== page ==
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Mar 23, 201501:06 PMLegal Login

with Mindi Giftos

Why you need cyber insurance

(page 1 of 2)

The adage used to be “nothing is certain in life but death and taxes,” but thanks to the efforts of innovative hackers across the globe, that can now be changed to “death, taxes, and security breaches.” To paraphrase Federal Trade Commissioner Julie Brill, there are two types of companies out there, those that know they’ve been hacked and those that haven’t yet learned about it.

Massive data security breaches have already grabbed headlines multiple times in 2015, and most companies are paying attention. In a previous post, I discussed seven things corporate management needs to know about data privacy and security. I’d like to add one more item to that list: cyber insurance.

In past years, very few insurance companies wrote cyber insurance policies. However, since high-profile security breaches began taking over weekly headlines, companies now have several policy options available to them. They are also highly customizable based on each company’s particular needs. For example, not all companies use cloud-hosting services or store highly sensitive, personally identifiable information. However, all companies do store valuable data. A breach could present significant liability or risk.

Headlines often highlight credit card numbers, but so much more is at stake, such as Social Security numbers, intellectual property, and small pieces of information that all could be used to build a profile. There really is no limit to what information could be used and exploited. The bottom line: Every company needs to take steps to reduce its risk, and obtaining cyber insurance is one of those steps.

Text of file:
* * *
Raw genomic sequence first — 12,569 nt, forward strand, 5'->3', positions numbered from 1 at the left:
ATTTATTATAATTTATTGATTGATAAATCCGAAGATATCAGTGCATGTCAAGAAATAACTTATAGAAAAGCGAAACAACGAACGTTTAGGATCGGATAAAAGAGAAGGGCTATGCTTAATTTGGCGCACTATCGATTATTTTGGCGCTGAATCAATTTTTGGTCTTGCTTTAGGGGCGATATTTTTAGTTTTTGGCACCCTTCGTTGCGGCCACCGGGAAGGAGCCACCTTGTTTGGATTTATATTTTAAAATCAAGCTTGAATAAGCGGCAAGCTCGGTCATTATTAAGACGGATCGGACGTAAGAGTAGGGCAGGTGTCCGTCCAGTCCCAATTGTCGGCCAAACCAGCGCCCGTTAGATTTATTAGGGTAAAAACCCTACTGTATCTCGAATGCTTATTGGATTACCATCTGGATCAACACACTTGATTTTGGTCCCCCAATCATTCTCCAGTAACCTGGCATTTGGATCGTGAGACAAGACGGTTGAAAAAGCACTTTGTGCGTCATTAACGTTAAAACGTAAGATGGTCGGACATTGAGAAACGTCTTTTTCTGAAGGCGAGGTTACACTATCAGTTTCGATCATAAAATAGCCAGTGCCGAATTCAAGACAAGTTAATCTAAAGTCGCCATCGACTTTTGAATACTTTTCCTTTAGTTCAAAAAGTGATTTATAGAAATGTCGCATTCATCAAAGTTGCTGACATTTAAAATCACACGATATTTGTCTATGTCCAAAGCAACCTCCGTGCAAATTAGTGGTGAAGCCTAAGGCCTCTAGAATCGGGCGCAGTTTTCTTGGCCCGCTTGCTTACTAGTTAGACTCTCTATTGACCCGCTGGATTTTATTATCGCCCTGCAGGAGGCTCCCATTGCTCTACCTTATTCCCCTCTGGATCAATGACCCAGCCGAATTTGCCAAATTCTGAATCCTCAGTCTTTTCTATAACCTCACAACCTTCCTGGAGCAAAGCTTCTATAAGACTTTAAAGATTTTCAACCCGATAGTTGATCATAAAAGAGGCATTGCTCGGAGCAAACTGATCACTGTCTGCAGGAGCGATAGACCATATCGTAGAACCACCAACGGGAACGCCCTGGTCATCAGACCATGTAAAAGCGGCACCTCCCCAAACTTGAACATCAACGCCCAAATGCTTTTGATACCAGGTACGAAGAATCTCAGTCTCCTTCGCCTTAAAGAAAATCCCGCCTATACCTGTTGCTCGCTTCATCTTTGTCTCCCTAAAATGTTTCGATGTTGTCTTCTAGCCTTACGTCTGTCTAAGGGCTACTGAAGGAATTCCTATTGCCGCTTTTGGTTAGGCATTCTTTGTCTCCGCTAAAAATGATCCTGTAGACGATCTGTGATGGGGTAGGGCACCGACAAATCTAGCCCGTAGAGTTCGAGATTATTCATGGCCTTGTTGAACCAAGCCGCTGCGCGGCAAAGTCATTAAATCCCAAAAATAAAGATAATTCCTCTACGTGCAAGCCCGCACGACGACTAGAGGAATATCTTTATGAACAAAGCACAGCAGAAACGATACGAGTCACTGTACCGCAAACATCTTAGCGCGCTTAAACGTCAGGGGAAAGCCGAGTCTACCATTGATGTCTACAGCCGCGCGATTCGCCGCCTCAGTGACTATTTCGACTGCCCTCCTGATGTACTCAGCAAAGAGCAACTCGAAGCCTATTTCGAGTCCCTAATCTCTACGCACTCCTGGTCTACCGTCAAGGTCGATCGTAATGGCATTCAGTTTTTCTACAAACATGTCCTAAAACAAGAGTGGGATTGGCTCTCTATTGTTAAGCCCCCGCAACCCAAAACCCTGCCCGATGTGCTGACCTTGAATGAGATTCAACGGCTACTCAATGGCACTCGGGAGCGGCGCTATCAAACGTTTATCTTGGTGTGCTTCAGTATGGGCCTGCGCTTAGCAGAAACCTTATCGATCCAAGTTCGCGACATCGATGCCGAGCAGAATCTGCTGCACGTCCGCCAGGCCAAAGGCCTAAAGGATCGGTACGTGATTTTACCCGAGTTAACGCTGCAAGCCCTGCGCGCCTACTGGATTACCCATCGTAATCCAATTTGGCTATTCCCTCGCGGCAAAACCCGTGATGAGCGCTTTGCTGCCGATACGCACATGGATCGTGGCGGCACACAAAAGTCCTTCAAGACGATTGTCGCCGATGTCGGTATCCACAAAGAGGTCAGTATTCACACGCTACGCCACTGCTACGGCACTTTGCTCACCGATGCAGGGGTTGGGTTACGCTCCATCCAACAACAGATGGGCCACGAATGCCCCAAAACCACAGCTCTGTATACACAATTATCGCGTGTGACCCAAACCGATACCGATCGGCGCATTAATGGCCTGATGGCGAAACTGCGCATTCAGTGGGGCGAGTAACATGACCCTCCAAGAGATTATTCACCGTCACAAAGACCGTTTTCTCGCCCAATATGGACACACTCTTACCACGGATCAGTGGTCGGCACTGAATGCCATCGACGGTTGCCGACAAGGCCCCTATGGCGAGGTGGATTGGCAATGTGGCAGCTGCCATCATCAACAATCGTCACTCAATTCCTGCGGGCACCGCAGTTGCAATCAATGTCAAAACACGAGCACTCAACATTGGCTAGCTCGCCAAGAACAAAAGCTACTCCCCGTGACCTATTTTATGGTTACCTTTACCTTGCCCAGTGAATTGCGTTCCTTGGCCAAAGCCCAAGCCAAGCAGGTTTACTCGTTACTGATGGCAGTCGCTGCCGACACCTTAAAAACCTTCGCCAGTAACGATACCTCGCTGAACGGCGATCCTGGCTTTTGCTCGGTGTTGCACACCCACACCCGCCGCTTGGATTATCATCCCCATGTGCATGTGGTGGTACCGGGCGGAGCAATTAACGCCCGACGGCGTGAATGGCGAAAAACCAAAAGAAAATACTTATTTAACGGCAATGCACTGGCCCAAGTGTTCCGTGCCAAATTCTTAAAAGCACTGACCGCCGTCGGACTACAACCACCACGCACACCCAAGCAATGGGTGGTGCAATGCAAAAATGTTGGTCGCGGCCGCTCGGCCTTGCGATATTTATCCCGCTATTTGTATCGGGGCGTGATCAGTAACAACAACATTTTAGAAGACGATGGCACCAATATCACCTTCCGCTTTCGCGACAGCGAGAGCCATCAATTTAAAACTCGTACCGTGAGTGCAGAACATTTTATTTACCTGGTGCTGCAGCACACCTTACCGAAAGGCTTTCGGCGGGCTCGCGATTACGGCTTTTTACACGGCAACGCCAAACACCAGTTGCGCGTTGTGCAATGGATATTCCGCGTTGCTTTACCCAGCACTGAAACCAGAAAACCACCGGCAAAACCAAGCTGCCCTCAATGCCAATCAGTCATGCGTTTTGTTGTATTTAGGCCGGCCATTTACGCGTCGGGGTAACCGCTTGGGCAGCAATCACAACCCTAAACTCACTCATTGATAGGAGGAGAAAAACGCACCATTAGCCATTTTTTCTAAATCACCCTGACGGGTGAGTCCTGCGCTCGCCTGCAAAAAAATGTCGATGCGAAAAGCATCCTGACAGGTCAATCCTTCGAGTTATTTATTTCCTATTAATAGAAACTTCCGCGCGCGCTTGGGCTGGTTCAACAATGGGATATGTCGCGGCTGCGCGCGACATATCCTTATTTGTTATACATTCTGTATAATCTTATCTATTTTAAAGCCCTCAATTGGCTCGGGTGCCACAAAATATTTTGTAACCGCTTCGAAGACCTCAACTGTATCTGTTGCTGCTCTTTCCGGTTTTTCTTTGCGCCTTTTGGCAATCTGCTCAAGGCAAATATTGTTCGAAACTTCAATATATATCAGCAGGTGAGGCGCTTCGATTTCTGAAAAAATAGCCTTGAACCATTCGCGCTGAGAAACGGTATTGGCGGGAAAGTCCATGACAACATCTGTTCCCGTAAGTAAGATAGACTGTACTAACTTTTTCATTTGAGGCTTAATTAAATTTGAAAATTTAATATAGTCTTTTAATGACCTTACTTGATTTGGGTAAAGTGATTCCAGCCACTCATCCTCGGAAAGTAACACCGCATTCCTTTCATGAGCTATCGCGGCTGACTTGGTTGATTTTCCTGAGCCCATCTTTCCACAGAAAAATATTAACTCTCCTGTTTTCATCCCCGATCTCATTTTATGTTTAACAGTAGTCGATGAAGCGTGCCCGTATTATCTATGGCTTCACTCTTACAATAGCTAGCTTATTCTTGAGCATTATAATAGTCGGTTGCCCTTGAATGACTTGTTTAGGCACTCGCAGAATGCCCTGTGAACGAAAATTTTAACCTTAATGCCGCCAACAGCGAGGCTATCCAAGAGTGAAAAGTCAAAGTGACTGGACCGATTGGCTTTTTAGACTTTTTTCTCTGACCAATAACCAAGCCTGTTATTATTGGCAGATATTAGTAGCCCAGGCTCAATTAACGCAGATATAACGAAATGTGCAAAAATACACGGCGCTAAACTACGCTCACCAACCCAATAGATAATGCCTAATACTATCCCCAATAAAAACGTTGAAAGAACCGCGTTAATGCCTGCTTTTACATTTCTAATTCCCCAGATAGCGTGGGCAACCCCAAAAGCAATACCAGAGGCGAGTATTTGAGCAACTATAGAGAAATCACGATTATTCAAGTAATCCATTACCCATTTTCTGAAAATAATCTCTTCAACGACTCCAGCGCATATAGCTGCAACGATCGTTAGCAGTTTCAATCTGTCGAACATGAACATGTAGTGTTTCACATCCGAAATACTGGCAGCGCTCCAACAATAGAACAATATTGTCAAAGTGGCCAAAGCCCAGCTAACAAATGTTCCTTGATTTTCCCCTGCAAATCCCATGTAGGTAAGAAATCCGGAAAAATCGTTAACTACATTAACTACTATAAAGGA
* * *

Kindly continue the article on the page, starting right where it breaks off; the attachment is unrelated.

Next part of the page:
Following are several types of coverage areas worth considering:

  1. Coverage against third-party claims. This provides protection from liability when you have others’ information in your possession and it gets compromised. Sometimes this extends to your hosts if your information is in the cloud, but sometimes it does not.
  2. Breach remediation and notification costs. This often includes credit monitoring costs, identity fraud insurance policies, and forensic audit costs.
  3. Computer program and data recovery. Usually this is your own coverage and may not cover your clients if you have their information. This can be very expensive, and other options include investing in secure backup systems. Depending on the nature of your business, this can be critical, but it’s often costly.
  4. Business interruption coverage. This is key for companies that outsource primary business functions. Business interruption damages are often classified as consequential, which is not often the reality in a security breach situation.
  5. Extortion coverage. This is an area many companies never thought about until the Sony Pictures data breach. Even Sony wasn’t a true extortion case, but it had the overtones for it. This is a must if you have particularly valuable information on your systems.
  6. Defense coverages. This can apply to third-party claims, and there are also options for regulatory claims. It can be very costly, but it’s important to consider, particularly as the Federal Trade Commission has shown great interest in investigating security breaches to determine whether companies are adequately protecting consumers.
  7. Communications and media coverage. It is well known that a security breach can leave its most measured mark on a brand. If you are a higher profile company, this could be critical.

(Continued)

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About This Blog

Mindi Giftos and her colleagues in Husch Blackwell’s Technology Law group handle a wide variety of issues related to emerging and established technologies, including intellectual property, development and licensing, commercial contracting, and corporate transactions across a broad range of industries.

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